Hello. It’s been one hell of a week.

Well, it’s been a little more than a week, if I’m being honest. What started as a couple days of quirky spots in my vision — “It’s been nine or ten days, why’re my new glasses lenses acting up now?” — turned into some frankly scary double vision, followed by some literally dizzying motion. Speaking as someone who’s never stayed at the hospital before, much less had his brain and spine scanned by giant superconducting magnets, it’s been a week of firsts.

Thankfully, I’m home now. I am okay but — well, I’m unsteady. Reading is fine, as is watching television. But everything else feels…slower. My eyes are much better than when I first left the hospital, but there’s not much I can focus on at the edges of my vision. I walk around my apartment slowly, tentatively, my hands and feet both looking for purchase. And a too-quick head turn brings a brief, sharp, spinning wave of nausea.

Writing’s been the hardest part. Replying to texts takes ages, as I keep hitting weird, random keys on my phone. I’ve been relying on iOS Dictation, but it’s been even harder on my laptop. The keyboard feels miles wider than it usually does, almost edgeless, and I’m deleting letters after I type them, or pressing the wrong key. This fall was set aside for a new writing project, but now? Well, I don’t know. I mean, this blog entry started seven days ago; back then it was all I could do to create an empty file, and save it for later.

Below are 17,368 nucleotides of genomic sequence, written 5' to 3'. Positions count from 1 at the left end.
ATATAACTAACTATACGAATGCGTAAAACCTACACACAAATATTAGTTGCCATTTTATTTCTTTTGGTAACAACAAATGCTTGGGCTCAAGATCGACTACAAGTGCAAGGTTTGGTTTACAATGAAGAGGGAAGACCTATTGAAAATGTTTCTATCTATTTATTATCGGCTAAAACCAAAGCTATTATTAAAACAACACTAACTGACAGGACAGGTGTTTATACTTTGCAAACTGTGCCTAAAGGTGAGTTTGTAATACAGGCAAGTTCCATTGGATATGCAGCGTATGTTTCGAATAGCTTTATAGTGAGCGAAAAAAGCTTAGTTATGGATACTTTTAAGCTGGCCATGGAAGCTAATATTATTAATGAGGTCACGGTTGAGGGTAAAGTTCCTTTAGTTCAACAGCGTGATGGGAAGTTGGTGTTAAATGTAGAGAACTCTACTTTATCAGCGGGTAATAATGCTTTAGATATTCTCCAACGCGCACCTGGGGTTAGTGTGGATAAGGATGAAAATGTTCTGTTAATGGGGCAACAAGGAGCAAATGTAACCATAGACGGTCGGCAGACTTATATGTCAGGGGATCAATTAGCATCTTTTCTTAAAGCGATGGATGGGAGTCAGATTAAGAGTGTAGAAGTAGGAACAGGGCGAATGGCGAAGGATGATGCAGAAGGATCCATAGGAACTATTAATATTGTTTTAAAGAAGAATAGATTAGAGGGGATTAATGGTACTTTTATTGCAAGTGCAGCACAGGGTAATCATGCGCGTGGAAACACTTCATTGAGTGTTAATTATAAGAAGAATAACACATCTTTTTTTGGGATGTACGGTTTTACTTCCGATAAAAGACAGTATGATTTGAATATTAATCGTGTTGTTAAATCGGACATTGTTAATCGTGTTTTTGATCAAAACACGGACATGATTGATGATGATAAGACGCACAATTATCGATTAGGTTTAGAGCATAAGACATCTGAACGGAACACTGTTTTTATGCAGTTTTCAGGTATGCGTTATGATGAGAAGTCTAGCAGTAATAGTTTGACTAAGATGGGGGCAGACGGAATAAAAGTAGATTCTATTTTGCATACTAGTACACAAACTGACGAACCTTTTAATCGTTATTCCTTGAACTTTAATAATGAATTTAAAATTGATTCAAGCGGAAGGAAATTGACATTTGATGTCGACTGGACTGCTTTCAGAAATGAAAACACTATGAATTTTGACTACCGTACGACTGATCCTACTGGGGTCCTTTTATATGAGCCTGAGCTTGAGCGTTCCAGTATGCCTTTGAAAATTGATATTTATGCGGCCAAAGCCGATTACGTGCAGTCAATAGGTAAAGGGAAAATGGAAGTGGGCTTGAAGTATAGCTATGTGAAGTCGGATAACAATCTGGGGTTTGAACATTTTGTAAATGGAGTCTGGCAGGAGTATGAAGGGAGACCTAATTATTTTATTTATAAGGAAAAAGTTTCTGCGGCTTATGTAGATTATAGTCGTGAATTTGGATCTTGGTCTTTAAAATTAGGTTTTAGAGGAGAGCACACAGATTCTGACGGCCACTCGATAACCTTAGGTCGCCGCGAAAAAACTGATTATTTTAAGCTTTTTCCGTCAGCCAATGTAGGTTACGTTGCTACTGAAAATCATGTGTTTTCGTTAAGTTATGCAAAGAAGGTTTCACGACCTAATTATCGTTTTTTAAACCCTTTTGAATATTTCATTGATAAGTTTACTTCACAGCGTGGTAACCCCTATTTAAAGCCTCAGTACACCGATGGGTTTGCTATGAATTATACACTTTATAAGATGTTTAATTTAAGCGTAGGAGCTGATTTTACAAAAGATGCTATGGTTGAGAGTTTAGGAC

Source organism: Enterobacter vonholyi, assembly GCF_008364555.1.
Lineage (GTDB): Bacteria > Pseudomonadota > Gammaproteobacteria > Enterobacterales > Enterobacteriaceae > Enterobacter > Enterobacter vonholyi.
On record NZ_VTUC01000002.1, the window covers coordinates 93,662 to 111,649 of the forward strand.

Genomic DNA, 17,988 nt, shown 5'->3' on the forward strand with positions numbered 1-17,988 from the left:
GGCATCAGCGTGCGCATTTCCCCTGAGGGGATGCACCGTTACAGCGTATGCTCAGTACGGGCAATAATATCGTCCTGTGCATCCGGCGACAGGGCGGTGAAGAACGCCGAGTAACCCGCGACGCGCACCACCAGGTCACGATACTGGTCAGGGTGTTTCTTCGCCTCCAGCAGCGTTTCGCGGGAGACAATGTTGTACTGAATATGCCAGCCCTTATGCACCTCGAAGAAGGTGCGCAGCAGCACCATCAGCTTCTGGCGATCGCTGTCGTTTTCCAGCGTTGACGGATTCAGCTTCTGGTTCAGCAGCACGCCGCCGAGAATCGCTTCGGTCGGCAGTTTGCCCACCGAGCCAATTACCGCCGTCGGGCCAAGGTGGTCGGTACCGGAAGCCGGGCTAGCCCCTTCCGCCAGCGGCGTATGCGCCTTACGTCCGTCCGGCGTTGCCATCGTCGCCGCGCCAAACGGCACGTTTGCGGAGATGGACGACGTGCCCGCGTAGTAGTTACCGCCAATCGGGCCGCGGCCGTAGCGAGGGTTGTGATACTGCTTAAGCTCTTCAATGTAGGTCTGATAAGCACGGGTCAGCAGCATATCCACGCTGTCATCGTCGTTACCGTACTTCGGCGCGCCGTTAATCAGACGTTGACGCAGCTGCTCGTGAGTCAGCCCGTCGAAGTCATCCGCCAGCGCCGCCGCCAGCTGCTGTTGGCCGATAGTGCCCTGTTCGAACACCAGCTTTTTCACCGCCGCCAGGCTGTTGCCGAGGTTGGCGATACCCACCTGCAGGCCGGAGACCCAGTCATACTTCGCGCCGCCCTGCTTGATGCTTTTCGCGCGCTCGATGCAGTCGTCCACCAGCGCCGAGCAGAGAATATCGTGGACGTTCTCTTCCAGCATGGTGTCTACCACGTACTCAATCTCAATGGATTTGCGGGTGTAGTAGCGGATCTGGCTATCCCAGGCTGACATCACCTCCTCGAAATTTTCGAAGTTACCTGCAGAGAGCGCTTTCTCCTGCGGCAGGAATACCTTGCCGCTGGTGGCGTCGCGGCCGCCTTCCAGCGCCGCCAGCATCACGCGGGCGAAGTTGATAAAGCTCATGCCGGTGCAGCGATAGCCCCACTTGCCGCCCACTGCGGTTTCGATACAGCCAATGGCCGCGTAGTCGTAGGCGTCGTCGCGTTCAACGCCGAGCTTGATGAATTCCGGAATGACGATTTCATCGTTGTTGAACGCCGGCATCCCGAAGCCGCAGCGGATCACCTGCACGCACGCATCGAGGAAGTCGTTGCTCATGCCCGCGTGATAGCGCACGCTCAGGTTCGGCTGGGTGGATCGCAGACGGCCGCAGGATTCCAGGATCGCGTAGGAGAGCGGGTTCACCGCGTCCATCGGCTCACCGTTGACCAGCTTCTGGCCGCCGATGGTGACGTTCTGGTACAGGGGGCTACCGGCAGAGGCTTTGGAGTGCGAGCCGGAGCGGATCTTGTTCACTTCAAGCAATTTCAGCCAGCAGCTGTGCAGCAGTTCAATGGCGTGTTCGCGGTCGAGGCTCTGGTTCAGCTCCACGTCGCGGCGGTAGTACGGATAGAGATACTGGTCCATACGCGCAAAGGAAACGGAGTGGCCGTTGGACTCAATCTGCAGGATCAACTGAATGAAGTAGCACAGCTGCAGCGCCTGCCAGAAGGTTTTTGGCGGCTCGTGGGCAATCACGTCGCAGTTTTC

It’s a weird time, honestly. But it’s not all bad. My partners at Autogram have really stepped up, bringing in colleagues to cover up work, and giving me time and space to rest. Friends and family have both reminded us how much we have to be thankful for, showing up for the two of us in so many ways. And of course, She has been doing so much heavy lifting: between bringing me overnight clothes at the hospital, to providing updates to friends and family, to general getting around-ness, I literally don’t know how I would’ve coped without her.

Frankly, I’m frightened about what’s next. I have been getting better, but who knows if that’ll continue. And I still don’t have a diagnosis yet; that’ll come next month, and the likely diagnoses scare me a little. But I’m trying to keep myself focused on tomorrow, not next month — after all, I’ve got to get better before anything else happens.

I’m trying to remember that, anyway.